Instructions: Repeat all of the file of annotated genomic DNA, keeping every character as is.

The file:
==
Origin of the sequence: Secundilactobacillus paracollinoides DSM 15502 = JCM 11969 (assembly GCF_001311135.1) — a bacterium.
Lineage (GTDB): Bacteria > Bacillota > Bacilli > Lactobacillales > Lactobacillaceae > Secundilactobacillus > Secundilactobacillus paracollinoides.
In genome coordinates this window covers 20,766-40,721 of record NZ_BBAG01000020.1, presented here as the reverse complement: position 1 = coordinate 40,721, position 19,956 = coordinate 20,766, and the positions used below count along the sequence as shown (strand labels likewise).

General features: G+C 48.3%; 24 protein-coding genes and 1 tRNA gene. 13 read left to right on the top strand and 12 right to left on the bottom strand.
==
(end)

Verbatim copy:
Origin of the sequence: Secundilactobacillus paracollinoides DSM 15502 = JCM 11969 (assembly GCF_001311135.1) — a bacterium.
Lineage (GTDB): Bacteria > Bacillota > Bacilli > Lactobacillales > Lactobacillaceae > Secundilactobacillus > Secundilactobacillus paracollinoides.
In genome coordinates this window covers 20,766-40,721 of record NZ_BBAG01000020.1, presented here as the reverse complement: position 1 = coordinate 40,721, position 19,956 = coordinate 20,766, and the positions used below count along the sequence as shown (strand labels likewise).

General features: G+C 48.3%; 24 protein-coding genes and 1 tRNA gene. 13 read left to right on the top strand and 12 right to left on the bottom strand.